TK's MORNING BUZZ: The Rapidly Dropping Price of DVD Players --- a Double-Edged Sword for Hollywood Studios18 Sep, 2000 By: Thomas K. Arnold
The rapidly dropping price of DVD players is a double-edged sword for the Hollywood studios.
On the one hand, players selling for less than $200 are fueling the already-exploding DVD sellthrough market. Priced not much more than VCRs, these cheapo DVD players are well within the budget of the average American family and provides them with a ready excuse to take the DVD plunge--an affordable techno toy the whole family can enjoy.
The number of DVD households is soaring, and that means the studios stand to sell a lot more discs than they did a year ago, when the penetration rate was a fraction of what it is today--and what it will be by the time Christmas comes around.
But on the other hand, $156 DVD players are also fueling the DVD rental market, which the studios grudgling accept, but have never embraced. The people who are buying these inexpensive DVD players aren't going to want to plop down another $20 every time they want to watch a movie; unlike the early adopters, who didn't mind spending $500 or $600 for a DVD player, they're not aficionados. They're just regular Joes who are buying DVD players the way they bought VCRs a decade ago--and they're much more likely to rent because while they are eager to feed their new machine, they don't have the money or the inclination to build the huge DVD libraries that their wealthier, high-tech predecessors did.
While studio executives have kept surprisingly mum about the DVD software pricing issue, perhaps because they don't want to rain on anyone's parade at the moment, you can bet it's foremost on their mind. It's simply a matter of economics that the studios can't afford to let DVD rental cannibalize the VHS rental market--not with DVDs selling for less than half what videocassettes are wholesaling for, even under the most generous copy-depth or revenue-sharing terms.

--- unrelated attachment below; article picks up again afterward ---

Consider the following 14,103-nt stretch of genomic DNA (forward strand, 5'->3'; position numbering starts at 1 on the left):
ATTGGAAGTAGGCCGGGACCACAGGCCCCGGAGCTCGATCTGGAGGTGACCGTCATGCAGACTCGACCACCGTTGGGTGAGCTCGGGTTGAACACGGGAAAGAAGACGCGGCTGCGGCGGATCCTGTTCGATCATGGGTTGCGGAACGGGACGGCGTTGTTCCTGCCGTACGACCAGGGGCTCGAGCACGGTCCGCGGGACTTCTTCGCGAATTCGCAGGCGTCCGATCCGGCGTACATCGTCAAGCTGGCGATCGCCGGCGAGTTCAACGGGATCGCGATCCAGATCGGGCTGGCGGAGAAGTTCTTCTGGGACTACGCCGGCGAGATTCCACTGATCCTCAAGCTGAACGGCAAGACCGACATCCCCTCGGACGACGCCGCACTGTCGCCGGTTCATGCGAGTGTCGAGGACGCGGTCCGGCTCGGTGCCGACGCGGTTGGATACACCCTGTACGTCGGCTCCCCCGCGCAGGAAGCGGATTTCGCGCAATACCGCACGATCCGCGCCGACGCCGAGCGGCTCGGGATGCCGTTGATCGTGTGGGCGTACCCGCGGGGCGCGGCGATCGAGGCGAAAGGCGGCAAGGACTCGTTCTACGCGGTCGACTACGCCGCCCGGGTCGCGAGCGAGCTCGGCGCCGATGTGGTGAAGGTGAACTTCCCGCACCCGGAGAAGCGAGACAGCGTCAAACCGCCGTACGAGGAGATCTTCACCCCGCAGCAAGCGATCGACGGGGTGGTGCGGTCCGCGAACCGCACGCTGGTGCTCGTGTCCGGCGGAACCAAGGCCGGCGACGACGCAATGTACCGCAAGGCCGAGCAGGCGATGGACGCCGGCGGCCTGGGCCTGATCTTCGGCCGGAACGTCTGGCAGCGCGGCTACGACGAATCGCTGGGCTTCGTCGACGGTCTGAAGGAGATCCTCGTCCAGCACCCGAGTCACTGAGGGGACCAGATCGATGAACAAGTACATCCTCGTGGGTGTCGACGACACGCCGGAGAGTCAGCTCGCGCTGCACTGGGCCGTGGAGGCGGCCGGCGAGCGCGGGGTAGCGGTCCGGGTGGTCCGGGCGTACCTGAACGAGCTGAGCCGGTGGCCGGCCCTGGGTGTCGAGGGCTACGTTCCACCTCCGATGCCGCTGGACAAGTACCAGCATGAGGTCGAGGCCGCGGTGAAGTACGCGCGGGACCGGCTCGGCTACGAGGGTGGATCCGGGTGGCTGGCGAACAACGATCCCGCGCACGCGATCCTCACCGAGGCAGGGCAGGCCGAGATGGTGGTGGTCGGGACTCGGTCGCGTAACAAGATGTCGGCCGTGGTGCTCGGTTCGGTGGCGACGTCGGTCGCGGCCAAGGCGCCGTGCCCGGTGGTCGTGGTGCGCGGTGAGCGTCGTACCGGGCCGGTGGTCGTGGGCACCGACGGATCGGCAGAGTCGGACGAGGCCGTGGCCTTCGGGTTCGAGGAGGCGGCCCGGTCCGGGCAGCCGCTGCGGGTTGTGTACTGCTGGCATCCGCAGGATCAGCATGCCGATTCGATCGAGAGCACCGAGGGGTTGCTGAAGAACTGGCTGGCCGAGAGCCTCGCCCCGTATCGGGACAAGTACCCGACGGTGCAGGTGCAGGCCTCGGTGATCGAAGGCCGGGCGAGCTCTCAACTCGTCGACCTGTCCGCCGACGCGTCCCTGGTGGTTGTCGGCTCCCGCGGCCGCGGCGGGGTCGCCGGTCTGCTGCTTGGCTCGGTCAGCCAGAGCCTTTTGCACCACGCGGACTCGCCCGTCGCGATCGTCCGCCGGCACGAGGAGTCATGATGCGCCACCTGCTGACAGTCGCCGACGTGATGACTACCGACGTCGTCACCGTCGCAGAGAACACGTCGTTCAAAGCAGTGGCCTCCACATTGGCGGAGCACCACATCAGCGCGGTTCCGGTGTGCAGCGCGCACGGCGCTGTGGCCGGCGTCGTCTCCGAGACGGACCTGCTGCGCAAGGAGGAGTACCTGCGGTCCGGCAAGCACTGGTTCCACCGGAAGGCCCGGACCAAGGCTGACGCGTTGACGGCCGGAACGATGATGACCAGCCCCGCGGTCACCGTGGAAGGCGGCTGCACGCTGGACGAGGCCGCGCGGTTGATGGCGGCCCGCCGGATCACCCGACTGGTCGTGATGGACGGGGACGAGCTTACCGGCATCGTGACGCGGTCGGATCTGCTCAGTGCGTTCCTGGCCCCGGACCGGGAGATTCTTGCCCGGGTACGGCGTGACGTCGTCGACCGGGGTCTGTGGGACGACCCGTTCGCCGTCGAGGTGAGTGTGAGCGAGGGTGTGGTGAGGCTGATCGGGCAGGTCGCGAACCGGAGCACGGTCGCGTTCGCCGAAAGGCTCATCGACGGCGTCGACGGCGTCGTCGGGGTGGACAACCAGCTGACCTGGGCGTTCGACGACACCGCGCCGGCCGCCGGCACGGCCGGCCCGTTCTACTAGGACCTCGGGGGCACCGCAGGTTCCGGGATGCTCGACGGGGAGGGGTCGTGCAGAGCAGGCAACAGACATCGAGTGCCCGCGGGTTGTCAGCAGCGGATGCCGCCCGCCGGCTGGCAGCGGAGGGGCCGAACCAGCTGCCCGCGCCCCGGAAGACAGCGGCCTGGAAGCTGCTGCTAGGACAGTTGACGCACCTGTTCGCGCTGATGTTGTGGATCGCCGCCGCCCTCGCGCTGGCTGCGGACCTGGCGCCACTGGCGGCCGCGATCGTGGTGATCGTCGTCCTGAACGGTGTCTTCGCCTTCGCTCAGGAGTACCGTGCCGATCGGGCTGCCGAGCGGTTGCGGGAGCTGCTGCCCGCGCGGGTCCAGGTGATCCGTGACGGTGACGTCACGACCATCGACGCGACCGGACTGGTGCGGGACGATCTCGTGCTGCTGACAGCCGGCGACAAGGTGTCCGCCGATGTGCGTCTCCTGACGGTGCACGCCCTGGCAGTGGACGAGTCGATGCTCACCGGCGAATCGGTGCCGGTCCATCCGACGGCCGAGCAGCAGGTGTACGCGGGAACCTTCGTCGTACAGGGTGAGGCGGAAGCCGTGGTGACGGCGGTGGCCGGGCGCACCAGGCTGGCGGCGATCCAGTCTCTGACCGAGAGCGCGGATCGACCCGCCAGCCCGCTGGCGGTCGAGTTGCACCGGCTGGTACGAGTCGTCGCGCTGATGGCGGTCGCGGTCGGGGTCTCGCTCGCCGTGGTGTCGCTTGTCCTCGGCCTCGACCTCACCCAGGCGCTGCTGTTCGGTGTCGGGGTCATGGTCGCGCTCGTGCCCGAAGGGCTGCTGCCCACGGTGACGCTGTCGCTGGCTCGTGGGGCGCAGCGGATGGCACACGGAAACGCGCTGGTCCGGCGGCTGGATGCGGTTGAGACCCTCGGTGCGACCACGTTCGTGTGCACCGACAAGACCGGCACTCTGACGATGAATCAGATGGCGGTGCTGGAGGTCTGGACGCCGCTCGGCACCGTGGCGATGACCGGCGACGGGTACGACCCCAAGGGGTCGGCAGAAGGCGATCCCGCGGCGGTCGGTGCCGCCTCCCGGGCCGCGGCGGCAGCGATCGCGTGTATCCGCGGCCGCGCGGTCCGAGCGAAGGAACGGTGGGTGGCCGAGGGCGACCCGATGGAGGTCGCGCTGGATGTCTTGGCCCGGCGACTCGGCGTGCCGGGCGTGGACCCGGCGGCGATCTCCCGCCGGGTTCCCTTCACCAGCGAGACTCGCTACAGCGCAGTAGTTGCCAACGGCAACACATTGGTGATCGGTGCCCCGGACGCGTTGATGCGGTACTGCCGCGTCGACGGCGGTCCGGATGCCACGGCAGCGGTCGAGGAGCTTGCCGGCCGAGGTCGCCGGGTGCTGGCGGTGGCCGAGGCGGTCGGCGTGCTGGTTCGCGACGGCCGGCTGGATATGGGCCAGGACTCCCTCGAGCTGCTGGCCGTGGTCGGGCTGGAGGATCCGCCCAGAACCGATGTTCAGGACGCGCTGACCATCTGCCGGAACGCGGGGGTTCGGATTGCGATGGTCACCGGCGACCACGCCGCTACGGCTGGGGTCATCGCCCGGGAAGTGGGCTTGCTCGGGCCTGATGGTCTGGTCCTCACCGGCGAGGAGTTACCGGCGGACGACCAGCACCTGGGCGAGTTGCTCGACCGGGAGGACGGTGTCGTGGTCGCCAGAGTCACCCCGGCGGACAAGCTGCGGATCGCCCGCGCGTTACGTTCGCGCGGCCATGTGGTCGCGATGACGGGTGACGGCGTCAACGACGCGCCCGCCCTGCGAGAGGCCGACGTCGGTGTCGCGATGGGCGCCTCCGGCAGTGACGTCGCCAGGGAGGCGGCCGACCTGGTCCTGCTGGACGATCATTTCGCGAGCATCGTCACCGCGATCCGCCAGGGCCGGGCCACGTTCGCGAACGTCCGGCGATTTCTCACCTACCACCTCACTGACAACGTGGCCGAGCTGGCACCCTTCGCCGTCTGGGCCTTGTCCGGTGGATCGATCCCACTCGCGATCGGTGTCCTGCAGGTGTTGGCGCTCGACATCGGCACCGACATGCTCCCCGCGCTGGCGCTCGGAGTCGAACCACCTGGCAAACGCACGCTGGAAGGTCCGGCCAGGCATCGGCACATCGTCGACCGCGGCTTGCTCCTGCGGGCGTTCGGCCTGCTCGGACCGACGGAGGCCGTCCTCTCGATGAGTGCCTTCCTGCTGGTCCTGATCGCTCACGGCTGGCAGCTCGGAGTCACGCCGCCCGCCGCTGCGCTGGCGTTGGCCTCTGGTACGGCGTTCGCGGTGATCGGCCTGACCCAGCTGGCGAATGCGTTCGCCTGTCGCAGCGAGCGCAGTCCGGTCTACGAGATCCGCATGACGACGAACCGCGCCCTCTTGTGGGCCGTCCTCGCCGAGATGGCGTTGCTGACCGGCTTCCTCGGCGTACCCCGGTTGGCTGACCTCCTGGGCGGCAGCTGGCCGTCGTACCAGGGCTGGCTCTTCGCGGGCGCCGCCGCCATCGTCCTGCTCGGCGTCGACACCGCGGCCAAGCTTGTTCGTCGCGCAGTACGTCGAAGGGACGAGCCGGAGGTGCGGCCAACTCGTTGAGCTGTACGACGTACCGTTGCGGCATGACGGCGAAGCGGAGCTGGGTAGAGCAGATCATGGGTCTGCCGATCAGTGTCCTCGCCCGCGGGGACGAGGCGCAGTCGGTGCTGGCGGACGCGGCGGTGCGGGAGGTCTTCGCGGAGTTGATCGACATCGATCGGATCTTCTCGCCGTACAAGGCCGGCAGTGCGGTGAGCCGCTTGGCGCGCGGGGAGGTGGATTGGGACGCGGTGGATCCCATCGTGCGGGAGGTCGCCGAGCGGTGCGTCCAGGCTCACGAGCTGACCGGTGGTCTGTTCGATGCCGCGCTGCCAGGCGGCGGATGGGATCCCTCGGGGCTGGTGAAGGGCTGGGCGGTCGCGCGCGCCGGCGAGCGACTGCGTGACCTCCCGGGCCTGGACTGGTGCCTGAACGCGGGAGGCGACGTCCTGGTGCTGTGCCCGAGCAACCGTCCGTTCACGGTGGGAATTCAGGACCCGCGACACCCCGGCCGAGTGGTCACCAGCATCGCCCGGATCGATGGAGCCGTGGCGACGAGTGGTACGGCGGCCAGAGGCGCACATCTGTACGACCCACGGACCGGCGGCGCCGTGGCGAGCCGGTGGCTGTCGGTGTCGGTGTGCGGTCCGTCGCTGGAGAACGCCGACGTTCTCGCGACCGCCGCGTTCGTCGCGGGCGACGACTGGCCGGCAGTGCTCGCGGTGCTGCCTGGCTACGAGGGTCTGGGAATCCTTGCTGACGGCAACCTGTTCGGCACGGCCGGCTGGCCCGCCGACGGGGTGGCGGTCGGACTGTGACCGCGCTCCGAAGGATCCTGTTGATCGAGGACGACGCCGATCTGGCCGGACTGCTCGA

Privately, many studios would like to see Warner Home Video president Warren Lieberfarb's revenue-sharing plan for DVD succeed. So would smart retailers--because if it doesn't, what happens next is a wild card. Talk of a two-tiered pricing structure, mirroring that of VHS, has all but died down, because studios don't want to risk killing the sellthrough market by channeling most hot new releases into rental first.
The only alternatives are to introduce a VHS rental window of maybe three or four weeks--which several studios are already effectively doing by pulling back from their previously aggressive day-and-date stance because of "delays in recording the director's commentary," "replication problems," or other such flimsy excuses--or let the market dictate the terms.
The problem with that is, if the market dictates the terms and it's not what the studios want to hear--if demand for DVD rental continues to grow, to the point where it seriously cannibalizes the VHS rental market--then Hollywood, faced with a dramatic drop in revenues, may do something drastic, like go day-and-date with pay-per-view.
That'll kill the DVD rental market--and the VHS rental market, along with it.
Sound ridiculous? Never happen?
Don't forget, this is Hollywood.
Comments? Contact TK directly at: TKArnold@aol.com